Two years ago we started asking, Are Chinese still checking-in? (I can’t believe it’s been two years.)  Those hyped check-in apps, unsurprisingly, disappeared one by one. It was believed then that location check-in would be a must-have feature with almost all social services and the standalone couldn’t work out. Jiepang, to my surprise, has been holding on.

With 5 million registered accounts, no more than 500 thousand monthly active users, Jiepang managed to break even in two months last year by doing location-based campaigns or branded photo filters for brands such as Startbucks.

As a major update, Jiepang 5.0 isn’t the China’s foursqure wannabe anymore (happy to see. And foursqure itself isn’t well-positioned that user growth and monetization are concerns, like always ). It’s still a check-in service, with virtual check-in being added. Now there are 16 tags of scenarios, say, singing karaoke, for users to check into. By tapping on a tag, you can see all the check-ins, with photos or messages, by your friends in this category (see the image below). Virtual check-in is not new either, but I cannot think of any Chinese app that is doing so in this way.

You can add the tag, Eating, to a photo of a dish and check all the photos tagged so.
You can add the tag, Eating, to a photo of a dish and check all the photos tagged so in one place.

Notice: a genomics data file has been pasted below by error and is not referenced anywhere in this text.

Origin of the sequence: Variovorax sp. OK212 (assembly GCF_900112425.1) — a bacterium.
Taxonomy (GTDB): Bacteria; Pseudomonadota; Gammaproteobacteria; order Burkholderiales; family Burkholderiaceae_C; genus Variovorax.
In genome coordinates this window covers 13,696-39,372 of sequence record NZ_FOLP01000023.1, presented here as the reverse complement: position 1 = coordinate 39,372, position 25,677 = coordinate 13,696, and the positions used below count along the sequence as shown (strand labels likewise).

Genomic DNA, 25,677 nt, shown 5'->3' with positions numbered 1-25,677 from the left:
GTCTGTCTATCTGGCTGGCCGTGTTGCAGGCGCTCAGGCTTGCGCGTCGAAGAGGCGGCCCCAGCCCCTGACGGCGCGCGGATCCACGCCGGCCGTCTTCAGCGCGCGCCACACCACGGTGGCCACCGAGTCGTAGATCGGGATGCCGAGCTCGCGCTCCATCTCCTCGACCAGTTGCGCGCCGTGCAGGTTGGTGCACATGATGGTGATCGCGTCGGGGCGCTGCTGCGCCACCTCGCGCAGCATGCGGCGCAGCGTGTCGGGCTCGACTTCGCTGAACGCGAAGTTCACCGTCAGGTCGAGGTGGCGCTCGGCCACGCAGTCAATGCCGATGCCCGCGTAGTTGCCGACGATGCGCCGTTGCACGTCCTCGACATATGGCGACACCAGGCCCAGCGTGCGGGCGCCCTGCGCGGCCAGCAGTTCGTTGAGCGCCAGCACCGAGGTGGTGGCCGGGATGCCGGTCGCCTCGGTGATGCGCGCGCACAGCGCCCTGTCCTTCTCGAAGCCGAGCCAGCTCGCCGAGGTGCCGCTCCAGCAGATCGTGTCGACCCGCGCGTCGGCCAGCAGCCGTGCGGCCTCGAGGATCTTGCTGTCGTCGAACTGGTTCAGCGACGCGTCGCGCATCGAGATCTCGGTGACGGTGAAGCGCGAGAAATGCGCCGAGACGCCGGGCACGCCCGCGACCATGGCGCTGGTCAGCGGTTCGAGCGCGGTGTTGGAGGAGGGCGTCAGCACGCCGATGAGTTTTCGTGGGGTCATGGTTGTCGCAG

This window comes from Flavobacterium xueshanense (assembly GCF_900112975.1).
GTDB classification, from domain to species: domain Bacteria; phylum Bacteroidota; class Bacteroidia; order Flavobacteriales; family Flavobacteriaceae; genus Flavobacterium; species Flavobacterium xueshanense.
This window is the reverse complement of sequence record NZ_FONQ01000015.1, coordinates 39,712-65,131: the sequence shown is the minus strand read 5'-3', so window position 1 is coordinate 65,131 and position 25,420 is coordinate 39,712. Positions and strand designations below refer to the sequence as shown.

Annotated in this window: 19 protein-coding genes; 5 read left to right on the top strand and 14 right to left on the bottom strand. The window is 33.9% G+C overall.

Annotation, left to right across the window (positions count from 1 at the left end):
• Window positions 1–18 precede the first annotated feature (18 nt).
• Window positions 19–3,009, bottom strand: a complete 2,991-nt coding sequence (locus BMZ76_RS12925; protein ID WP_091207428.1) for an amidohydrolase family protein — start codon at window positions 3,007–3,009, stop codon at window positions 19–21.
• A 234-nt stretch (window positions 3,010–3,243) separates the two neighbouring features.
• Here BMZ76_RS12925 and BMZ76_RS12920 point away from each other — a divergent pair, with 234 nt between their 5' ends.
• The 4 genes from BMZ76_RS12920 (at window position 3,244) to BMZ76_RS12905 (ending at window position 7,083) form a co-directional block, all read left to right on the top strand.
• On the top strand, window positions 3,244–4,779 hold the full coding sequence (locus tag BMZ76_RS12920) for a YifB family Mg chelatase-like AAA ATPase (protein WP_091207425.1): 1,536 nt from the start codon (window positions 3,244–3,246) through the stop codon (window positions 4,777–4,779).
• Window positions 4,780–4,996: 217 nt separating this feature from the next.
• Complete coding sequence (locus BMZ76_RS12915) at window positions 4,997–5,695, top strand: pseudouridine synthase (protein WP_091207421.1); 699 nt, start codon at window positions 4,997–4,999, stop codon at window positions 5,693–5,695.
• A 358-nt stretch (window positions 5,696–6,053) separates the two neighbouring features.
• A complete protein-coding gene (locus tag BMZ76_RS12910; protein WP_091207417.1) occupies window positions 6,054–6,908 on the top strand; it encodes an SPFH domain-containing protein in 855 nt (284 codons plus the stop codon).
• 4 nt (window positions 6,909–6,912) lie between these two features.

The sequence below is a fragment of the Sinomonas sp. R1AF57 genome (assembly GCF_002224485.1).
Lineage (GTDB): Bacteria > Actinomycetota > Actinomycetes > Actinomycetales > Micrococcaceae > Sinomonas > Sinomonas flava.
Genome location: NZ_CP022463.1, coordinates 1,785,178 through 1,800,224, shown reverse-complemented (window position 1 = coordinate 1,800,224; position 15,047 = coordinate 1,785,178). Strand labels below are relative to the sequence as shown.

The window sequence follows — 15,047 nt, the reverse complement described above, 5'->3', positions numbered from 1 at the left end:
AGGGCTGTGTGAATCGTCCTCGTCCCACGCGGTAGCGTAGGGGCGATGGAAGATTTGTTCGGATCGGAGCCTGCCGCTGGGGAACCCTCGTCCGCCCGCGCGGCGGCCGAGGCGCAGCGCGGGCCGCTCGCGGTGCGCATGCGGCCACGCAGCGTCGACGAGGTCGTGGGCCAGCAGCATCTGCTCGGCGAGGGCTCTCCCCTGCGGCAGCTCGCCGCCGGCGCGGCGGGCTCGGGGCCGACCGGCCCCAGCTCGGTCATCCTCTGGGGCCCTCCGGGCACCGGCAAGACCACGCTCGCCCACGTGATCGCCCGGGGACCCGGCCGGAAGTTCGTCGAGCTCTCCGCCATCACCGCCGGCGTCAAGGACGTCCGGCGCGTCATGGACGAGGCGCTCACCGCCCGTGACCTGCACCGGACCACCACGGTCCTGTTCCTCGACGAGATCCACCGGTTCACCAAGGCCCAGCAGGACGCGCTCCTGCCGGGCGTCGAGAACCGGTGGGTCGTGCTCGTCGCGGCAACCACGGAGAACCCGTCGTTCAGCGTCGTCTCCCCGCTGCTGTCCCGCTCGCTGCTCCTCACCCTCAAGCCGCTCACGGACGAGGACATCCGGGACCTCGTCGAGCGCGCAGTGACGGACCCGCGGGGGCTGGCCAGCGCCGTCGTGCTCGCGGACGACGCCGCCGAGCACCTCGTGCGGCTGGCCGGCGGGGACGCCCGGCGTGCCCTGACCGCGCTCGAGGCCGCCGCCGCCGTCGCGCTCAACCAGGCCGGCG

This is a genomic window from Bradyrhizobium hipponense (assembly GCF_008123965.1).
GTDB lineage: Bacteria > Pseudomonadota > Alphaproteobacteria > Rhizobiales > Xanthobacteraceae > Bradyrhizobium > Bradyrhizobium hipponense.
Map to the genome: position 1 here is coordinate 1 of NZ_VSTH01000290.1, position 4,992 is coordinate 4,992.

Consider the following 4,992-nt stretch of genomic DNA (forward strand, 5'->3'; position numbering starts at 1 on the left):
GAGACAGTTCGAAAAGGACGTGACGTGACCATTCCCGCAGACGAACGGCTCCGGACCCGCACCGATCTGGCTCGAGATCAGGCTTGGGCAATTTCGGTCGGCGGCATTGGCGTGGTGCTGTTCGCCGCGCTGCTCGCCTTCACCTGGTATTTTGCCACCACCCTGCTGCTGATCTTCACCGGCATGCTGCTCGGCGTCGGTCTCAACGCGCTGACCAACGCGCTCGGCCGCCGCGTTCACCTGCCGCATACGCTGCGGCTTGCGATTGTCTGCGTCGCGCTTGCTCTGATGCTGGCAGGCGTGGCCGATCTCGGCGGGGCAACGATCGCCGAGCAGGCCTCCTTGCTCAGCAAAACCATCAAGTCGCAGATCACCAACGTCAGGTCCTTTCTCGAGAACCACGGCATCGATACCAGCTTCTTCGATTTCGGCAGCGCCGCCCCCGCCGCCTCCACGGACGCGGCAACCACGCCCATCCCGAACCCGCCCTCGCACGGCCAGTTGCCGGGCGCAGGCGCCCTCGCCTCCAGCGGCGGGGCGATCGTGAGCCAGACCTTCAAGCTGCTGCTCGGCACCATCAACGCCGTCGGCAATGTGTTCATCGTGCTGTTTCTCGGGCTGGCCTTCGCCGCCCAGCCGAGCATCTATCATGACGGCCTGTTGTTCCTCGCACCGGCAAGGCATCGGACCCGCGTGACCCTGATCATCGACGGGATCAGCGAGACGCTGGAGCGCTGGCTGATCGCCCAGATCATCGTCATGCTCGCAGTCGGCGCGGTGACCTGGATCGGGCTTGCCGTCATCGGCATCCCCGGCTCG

It looks it’s heading in the right direction that users will have way more chances to post pictures and messages onto Jiepang or view their friends’ entries. The 16 categories of content make it kind of an interest-based social platform. Jiepang guys like Douban, a Chinese interest-based social network. I heard a lot of their talking about how well they thought Douban was building the interest graph and doing interest targeting advertising. This time Jiepang wants to be the Douban on mobile — Douban mobile apps performs poorly.

Like Jiepang, Douban used to be proud of their “high-end” users in early days. But in nowadays China that also means a small user pool. Douban later accelerated growth thanks to the launches such as a music streaming service. At the same time it diversified revenue sources that transaction-based e-commerce commissions and digital content sales are believed to contribute increasingly more to the company than advertising.

It sounds like Jiepang is waiting for the citizens in second-tier cities who just bought their first smartphones not long ago to adopt it so as to expand the user base. Shanghai is a typical market for Jiepang where is crowded with “high-end” users who consume brands like Startbucks. More than a few of people are expecting more Chinese cities to grow to be like Shanghai in the near future. But the competition in those cities is totally a different thing. It’s just fine, of course, if Jiepang wants to be what it is, serving existing users and making ends meet by the end of this year as David Liu, co-founder and CEO of Jiepang, said at the launch event of Jiepang 5.0.

Was glad to hear him saying almost the same thing  he said three years ago when I met with him for the first time shortly after Jipang’s launch. He refers to Jiepang as a social sharing service that supports sharing content with friends on other Chinese social networks — WeChat, the new social King, has been integrated into Jiepang’s new version, unlike all its peers who’d tout how promising a service with the word, Location, in its name was and how they’d take it all.

Tracey Xiang is Beijing, China-based tech writer. Reach her at

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